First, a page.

The case of Suzi, a Jakarta tea-seller, is typical in many ways. She left school at age fourteen, against the wishes of her family, to take a factory job in Jakarta that had been arranged by her neighbour. Once in Jakarta her neighbour forced her to work as a tea-seller in the park where she serves clients, including providing sexual services. Her salary each month amounts to Rp75,000 with an additional Rp3,000 each day for her meals. She also earns a commission on the sale of drinks—Rp1,000 per tea bottle and Rp3,000 per bottle of beer—approximately Rp70,000 a night in total. When she has sexual relations with a client—generally once a night—her pimp earns between Rp150,000 and Rp200,000. She receives none of this but occasionally receives a tip (about Rp50,000) from the client. She also has a 'boyfriend' [pacar], a military officer, who is one of her clients. He gives her Rp100,000 every month. She uses her income to support her daily needs, such as food, clothes, make up and medicine. She also sends Rp100,000 per month to her family in the village. Her salary is not always paid regularly and for the first month the pimp did not pay her salary at all.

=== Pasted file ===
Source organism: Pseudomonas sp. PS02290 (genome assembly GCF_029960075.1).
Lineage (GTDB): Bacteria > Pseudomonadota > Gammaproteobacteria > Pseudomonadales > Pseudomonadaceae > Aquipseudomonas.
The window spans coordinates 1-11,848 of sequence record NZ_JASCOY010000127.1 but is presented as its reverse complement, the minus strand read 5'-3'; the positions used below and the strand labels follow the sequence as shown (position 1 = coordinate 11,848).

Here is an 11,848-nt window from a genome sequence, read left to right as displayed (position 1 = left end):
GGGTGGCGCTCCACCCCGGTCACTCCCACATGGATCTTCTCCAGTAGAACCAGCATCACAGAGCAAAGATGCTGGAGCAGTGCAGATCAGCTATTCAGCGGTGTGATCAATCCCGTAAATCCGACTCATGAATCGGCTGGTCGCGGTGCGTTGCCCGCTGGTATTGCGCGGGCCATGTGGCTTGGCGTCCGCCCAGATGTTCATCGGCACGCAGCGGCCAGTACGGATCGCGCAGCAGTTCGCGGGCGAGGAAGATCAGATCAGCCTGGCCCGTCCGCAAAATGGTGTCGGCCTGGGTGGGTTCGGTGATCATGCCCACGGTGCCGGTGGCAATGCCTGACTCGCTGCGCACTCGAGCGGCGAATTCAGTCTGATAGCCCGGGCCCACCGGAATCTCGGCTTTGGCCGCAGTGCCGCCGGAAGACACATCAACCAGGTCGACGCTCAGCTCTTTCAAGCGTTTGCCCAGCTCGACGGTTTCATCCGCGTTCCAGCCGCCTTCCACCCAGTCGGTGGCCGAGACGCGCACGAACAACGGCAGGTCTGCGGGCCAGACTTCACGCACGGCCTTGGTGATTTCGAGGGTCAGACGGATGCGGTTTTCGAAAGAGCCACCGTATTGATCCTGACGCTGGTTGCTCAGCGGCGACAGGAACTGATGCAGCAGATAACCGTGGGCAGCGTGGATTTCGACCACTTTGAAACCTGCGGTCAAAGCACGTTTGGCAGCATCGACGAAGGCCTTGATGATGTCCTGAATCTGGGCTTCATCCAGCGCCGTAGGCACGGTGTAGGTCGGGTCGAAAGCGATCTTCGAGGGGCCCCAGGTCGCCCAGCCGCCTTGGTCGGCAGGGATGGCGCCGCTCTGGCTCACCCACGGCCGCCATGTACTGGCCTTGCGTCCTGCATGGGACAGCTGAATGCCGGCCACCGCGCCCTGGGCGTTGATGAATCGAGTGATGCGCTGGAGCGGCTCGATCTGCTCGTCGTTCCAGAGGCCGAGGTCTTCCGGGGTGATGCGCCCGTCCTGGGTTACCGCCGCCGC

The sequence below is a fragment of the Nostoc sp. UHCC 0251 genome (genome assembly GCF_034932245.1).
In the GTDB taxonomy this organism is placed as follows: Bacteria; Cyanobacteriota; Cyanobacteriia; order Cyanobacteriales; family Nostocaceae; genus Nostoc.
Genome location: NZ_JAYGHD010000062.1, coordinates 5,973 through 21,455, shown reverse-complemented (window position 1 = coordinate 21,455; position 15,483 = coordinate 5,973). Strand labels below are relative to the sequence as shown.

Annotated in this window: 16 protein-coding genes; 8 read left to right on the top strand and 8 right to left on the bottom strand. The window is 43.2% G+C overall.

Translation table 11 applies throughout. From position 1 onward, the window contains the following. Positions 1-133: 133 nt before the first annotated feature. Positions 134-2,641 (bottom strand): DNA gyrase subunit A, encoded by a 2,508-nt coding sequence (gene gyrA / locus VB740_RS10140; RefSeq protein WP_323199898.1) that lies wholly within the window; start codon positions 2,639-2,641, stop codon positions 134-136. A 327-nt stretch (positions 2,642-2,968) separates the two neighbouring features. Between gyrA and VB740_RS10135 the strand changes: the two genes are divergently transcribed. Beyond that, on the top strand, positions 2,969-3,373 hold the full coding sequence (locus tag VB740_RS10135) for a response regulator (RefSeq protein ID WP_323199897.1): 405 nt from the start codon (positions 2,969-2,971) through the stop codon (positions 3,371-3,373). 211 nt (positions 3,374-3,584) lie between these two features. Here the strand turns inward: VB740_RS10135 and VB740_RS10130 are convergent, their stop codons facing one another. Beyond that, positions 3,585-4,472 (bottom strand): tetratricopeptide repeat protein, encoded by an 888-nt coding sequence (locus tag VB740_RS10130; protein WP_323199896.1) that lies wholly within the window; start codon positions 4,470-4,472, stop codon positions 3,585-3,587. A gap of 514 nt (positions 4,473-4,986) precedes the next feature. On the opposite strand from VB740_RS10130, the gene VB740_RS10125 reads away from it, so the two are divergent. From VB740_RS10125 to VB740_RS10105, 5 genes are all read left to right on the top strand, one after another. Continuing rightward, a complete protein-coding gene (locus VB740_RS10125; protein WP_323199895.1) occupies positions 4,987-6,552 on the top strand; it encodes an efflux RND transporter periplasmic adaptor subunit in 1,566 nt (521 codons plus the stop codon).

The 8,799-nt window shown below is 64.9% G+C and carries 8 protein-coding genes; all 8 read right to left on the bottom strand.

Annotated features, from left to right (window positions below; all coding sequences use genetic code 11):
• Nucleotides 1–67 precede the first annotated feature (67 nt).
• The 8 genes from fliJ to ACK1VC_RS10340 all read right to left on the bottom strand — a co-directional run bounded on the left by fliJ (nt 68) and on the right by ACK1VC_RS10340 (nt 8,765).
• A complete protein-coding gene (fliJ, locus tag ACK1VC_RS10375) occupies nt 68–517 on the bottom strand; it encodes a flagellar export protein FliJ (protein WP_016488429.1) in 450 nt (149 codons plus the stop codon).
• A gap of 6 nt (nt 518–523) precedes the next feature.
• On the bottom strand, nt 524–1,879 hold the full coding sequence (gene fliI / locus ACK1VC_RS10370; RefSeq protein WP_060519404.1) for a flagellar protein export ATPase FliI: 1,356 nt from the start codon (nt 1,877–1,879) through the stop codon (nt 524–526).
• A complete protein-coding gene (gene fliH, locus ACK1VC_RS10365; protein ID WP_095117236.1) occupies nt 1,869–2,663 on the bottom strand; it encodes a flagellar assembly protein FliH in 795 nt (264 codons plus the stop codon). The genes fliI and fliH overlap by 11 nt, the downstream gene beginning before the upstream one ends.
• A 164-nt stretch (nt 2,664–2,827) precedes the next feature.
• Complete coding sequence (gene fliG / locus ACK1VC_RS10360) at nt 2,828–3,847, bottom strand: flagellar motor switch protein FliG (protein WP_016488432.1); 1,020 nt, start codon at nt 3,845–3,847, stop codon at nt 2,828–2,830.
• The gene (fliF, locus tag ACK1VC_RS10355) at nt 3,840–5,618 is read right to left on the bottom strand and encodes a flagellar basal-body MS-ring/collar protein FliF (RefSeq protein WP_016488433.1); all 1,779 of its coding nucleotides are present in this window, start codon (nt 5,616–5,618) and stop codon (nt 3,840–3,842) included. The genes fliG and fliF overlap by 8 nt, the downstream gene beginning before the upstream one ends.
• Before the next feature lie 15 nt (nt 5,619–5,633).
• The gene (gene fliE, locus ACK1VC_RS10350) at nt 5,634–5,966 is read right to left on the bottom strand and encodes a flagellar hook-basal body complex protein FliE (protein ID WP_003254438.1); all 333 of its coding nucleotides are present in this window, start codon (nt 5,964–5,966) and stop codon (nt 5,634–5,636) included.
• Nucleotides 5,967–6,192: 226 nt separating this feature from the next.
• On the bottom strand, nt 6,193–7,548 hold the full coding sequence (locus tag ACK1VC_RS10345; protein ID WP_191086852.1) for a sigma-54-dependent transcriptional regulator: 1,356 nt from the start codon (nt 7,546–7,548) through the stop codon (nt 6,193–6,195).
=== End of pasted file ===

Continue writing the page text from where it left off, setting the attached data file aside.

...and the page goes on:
Suzi has been sexually harassed by the police and government officers, verbally abused by her clients and pimp and has had her meals and salary withheld by her pimp as punishment for ‘misbehaviour’. Suzi generally visits her family every six months. They know that she works as a tea-seller but not that she provides sexual services. She has withheld this piece of information from them because she fears their disapproval.